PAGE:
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July 16, 2008

Attorney General Sues Direct-Mail Operation for Deception Aimed at Older Iowans

Suit alleges Defendant Paul Gluchanicz sold names of Iowans who sent $20 “administration” fee thinking they had won huge cash prizes.

Iowa Attorney General Tom Miller filed a consumer fraud lawsuit Friday alleging that a Pennsylvania direct-mail operator deceived especially older Iowans into thinking they had won cash prizes worth hundreds of thousands of dollars – and into sending $20 “administration” or “registration” fees to collect their purported prize money.

“First, we allege the mailings were deceptive,” Miller said.

“Second, we allege that Iowans wasted and lost their $20 payments because they received nothing more than a list of other sweepstakes and contests.

“Third, and perhaps most offensive, we allege the defendant collected and sold lists of the persons who responded to the deceptive solicitations. Such lists exposed vulnerable individuals to still more victimization,” Miller said. “Such lists would be invaluable to questionable prize promoters or telemarketers with designs on the vulnerable elderly.”

The consumer fraud lawsuit, filed Friday in Polk County District Court, named Paul Gluchanicz of Wayne, PA, near Philadelphia. Gluchanicz has done business as “Sweepstakes Research Legal Dept.,” “Asset Allocation Authority,” “American Award Advisory,” and others.

The suit asked for preliminary and permanent injunctions prohibiting deceptive practices, restitution to Iowa consumers, “disgorgement of all ill-gotten gain,” civil penalties up to $40,000 per violation, and additional civil penalties up to $5,000 per violation for consumer fraud committed against an Iowan age 65 or over.

More background and detail:

Paul Gluchanicz resides in Wayne, Pennsylvania.

Gluchanicz conducts or has conducted business through such companies and “DBAs” as Sweepstakes Research Legal Department, Asset Allocation Authority, American Award Advisory, Keystone Associates, Inc., Solaris Direct, Inc., American Prize Publications, APP, Win America, American Sweeps Registry, Universal Consulting Services, Inc., Zodiac Direct, Inc., Paragon Direct Marketing, Inc. and Paragon Astrology, Inc., and probably others.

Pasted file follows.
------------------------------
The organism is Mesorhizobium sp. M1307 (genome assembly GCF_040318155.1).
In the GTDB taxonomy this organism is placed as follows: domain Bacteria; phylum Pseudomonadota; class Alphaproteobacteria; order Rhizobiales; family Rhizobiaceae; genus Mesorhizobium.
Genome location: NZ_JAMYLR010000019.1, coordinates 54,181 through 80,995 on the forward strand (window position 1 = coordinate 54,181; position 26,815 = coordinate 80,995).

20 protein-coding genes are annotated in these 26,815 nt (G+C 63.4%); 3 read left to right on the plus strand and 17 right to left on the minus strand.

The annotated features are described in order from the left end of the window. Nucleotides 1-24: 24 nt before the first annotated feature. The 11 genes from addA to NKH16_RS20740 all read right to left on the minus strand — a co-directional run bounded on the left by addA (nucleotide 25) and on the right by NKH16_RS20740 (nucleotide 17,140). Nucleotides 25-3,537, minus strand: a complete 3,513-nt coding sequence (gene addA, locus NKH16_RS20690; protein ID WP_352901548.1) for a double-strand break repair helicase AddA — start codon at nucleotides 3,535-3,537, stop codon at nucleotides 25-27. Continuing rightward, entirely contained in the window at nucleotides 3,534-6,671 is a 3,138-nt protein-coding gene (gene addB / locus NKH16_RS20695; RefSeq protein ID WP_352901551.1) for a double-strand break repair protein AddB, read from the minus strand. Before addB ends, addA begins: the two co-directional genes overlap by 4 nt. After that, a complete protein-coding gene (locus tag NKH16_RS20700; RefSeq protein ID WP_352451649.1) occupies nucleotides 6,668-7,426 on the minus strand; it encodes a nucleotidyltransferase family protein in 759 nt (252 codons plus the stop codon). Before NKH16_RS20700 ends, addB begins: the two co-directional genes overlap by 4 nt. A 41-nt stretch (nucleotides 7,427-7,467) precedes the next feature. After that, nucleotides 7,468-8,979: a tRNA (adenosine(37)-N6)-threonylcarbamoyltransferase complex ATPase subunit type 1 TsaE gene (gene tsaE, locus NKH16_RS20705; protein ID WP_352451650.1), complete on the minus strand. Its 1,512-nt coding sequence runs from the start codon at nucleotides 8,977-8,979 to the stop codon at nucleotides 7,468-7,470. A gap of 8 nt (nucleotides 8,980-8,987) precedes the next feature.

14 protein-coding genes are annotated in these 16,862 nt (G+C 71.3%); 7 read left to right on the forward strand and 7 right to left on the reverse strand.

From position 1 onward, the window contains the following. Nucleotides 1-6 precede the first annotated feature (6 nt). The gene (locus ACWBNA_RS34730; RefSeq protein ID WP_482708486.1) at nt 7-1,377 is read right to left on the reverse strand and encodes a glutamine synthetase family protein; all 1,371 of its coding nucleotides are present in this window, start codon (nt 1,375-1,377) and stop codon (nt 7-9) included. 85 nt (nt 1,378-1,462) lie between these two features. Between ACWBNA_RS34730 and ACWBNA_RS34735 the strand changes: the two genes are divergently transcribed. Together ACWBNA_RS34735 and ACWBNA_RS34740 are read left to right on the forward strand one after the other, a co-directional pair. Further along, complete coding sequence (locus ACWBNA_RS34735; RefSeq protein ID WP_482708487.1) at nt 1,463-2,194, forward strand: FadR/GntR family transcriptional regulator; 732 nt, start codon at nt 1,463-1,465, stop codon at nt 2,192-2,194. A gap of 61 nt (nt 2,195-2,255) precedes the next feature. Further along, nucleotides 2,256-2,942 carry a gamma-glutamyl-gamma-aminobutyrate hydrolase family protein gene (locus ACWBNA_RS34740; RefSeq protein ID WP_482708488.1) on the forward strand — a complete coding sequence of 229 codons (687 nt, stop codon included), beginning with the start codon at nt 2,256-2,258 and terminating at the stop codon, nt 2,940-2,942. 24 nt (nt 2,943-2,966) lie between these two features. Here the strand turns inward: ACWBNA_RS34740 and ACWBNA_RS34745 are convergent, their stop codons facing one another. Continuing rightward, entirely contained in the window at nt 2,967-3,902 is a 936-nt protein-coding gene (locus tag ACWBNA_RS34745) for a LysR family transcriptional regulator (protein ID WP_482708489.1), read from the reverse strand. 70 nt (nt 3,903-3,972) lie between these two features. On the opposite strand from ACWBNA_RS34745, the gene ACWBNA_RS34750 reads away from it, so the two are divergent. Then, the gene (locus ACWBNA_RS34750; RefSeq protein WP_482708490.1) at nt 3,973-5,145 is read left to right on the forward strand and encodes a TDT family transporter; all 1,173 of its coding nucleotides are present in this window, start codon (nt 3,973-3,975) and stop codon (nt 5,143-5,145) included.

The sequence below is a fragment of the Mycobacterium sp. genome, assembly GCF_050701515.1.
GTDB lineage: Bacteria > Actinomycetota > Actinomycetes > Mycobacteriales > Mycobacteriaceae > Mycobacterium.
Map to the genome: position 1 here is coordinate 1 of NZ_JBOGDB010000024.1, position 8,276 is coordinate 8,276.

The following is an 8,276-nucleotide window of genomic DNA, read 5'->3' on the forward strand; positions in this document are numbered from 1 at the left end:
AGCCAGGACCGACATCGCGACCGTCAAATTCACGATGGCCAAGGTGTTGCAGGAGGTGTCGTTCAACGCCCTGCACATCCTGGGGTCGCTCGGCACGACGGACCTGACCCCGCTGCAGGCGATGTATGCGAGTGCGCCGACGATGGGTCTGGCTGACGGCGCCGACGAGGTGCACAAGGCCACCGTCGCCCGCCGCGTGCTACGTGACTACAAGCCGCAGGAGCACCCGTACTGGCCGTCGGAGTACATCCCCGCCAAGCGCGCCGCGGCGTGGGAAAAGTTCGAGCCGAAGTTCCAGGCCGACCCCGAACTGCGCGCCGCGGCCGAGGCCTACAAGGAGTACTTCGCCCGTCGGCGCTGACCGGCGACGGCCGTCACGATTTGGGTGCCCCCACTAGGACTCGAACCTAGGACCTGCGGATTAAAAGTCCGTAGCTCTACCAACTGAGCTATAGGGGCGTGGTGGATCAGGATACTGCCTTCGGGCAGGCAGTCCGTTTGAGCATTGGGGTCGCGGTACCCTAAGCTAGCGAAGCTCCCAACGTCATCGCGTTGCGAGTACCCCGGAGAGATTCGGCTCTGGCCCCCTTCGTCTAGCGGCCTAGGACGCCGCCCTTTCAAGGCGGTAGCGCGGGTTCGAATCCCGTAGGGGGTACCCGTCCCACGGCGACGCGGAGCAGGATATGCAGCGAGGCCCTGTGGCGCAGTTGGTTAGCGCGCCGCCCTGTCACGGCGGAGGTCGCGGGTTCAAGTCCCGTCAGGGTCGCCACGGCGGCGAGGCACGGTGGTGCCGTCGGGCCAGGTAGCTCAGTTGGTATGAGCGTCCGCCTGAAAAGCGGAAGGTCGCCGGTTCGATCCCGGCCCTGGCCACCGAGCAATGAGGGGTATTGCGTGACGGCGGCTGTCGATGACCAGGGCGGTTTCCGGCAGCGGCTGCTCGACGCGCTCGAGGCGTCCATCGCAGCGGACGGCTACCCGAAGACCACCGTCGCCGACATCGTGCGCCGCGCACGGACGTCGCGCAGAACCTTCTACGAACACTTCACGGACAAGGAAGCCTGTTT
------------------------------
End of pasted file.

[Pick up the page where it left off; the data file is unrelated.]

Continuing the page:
“We allege that Gluchanicz sent out deceptive mass mailings to Iowans, especially older Iowans, intended to trick them into thinking they were winning as much as $950,000 in a sweepstakes,” Miller said.

The lawsuit alleged that Gluchanicz’s mailings were sent in envelopes with such return addresses as “Payer Office, Asset Allocation Authority,” and bore such headings as “Payout Confirmation Notice” and “Official Notification.” Miller said the mailings used terms that implied that the sender had been looking for the consumer – like “found,” “track,” “trace”and “recipient identified” -- and terms that insinuated that the recipient had already won a big prize – like “claimant” and “official notification.”

Gluchanicz signed the mailings using titles such as “Prize Notification Director,” “Dispatch Officer, Audit Control Division” and “Legal Department Adjutant,” the suit said.

“In fact, Iowans who took the bait and sent in the requested $20 ‘administration fee’ received only a sweepstakes newsletter -- and their names were added to a list of susceptible consumers destined to be rented to other direct-mailers or telemarketers,” Miller said.

“It’s bad enough that many older Iowans are made to think they’ve won a big prize when they haven’t, and it’s worse for them to be tricked out of twenty dollars,” Miller said.

“But worst of all is that by responding they’ve identified themselves as vulnerable to prize schemes, and their names may end up on lists that expose them to further exploitation.”

Miller cautioned consumers to be wary of questionable prize and sweepstakes schemes, to be highly skeptical that they had won huge prizes, not to send money to collect any so-called prize, and not to purchase magazines or merchandise thinking it will make them more likely to win a sweepstakes prize.

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